By Steven Cole Smith, SENTINEL AUTOMOTIVE EDITOR
12:00 PM PDT, May 26, 2010
There's a long, long list of very competent sport utility vehicles in the $25,000 range, and really not that much to differentiate them.
So what makes the 2010 Mazda CX-7 unique? Styling, I guess — it's sleek and reasonably contemporary, updated considerably for this model year, but those swoopy lines cost the CX-7 some cargo space and rear-seat room. If a lot of rear space is your central concern, you might be better with something more, well, angular, such as a Toyota Highlander.
Indeed, with the five-passenger CX-7, and its larger seven-passenger sibling, the CX-9, Mazda has tried hard to position itself as emphasizing "sport" over "utility" in its bigger SUVs. Just as important as styling is the CX family's stiffer-than-usual suspension and, with the CX-7, at least the option of a powerful engine.
That suspension and larger-than-average tires and wheels also mean a mildly rougher ride, especially on uneven pavement, and quite a bit of tire noise on coarse concrete. Even so, I'll happily take the rougher ride to get the CX-7's crisp handling. It doesn't feel like an SUV, and that's a compliment.
In a straight line, though, the thrill is gone if you have this 2.5-liter, 161-horsepower four-cylinder engine, mated to a plucky five-speed automatic transmission that tries hard to help the slightly coarse engine motivate the 3,500-pound sport-ute. At least mileage isn't bad, with an EPA-rated 20 mpg city, 28 mpg highway, on regular-grade gas. This engine, shared with the Mazda6 and Mazda3, is new to the CX-7 this year. Previously, you could only get the now-optional turbocharged engine, which gave the CX-7 an abnormally high base price.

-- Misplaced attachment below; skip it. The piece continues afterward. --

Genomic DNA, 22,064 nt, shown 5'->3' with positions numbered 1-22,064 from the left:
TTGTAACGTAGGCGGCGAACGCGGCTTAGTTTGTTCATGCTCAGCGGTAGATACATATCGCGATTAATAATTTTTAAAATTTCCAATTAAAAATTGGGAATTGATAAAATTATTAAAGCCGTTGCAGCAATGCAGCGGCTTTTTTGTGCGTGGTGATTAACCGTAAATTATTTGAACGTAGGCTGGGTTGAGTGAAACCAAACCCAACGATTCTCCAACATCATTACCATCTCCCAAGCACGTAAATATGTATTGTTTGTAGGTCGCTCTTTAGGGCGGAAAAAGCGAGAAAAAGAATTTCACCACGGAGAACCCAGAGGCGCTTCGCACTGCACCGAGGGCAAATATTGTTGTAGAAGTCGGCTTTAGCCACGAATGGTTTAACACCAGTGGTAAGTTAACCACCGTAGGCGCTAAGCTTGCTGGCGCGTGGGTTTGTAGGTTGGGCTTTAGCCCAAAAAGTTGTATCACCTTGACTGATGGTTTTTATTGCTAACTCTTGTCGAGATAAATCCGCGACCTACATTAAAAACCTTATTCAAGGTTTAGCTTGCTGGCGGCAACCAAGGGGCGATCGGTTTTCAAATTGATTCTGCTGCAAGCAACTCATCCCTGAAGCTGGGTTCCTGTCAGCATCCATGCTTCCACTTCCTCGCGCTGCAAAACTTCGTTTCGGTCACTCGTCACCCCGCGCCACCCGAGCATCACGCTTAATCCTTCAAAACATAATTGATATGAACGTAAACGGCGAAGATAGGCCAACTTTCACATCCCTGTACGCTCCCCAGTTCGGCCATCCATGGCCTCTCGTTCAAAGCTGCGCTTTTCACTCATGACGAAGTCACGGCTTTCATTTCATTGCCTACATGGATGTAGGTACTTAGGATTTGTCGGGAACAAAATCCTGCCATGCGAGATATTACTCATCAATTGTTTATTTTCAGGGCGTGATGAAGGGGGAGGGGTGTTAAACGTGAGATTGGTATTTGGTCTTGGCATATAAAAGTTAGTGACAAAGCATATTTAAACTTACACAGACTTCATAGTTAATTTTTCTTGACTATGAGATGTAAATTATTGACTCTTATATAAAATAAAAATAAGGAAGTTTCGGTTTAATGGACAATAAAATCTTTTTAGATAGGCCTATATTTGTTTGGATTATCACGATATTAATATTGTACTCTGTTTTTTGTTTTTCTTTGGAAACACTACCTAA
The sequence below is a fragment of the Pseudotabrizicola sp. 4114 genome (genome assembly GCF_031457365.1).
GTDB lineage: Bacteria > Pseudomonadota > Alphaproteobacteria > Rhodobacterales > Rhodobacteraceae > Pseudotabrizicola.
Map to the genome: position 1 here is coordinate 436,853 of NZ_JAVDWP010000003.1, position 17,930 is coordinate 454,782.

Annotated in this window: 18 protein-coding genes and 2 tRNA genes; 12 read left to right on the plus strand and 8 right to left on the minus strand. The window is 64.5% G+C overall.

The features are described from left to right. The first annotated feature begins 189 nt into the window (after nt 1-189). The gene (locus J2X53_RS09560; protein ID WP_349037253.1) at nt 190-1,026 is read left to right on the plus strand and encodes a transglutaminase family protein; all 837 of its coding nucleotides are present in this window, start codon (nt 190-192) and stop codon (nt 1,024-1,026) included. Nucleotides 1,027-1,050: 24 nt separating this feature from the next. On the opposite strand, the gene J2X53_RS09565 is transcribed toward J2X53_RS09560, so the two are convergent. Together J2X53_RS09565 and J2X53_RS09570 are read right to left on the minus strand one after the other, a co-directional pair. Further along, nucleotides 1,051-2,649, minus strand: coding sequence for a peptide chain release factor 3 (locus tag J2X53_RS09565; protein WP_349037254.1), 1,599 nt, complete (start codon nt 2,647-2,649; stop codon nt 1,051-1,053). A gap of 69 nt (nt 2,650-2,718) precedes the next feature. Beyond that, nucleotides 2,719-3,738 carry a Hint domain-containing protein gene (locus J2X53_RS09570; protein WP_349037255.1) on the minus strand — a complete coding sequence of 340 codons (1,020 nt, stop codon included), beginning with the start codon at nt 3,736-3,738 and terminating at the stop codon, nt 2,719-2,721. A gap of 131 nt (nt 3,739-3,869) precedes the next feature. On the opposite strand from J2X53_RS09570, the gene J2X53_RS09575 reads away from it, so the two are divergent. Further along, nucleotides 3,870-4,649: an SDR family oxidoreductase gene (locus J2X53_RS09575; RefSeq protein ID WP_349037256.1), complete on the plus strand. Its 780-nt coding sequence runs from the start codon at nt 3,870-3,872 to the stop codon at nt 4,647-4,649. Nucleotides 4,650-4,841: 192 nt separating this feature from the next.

You can, of course, get that 2.3-liter turbocharged four-cylinder engine that pumps out 244 horsepower, and rides on 18- or 19-inch tires and wheels, instead of the standard 17-inchers. That model is also offered in all-wheel-drive, as well as the standard front-wheel-drive. With all the options, the turbo version of the CX-7 can hit almost $33,000, pricey in this class.
Inside, the test CX-7, called the Sport model, had all we needed: There's little evidence of cost-cutting and it has a lot of standard equipment, including plenty of safety features such as stability control, traction control and side and side-curtain airbags. The test model had options that included a $1,750 "convenience package" that added heated front seats, a power driver's seat, a power sunroof and a rear-view camera. With a few other smaller options, plus shipping, the list price was a reasonable $25,540.
The 2.5-liter four-cylinder had more than adequate power with two aboard, but I have to suspect that with five passengers and some luggage in the back, acceleration would be pretty leisurely.
All things considered, the CX-7 is one of the most appealing mid-sized SUVs. If you like your SUVs particularly sporty — or sporty-looking, at least — the CX-7 remains near the head of the pack.
2010 Mazda CX-7
Base price: $22,340
Price as tested: $25,540
EPA rating: 20 miles per gallon city driving, 28 mpg highway
Details: Front-engine, front-wheel-drive SUV with a 2.5-liter, 161-horsepower four-cylinder engine and a five-speed automatic transmission.
Wheelbase: 108.3 inches
Length: 184.3 inches
Width: 73.7 inches
Overall impression: Stylish, sensible people mover, so long as you don't need to move more than five people.
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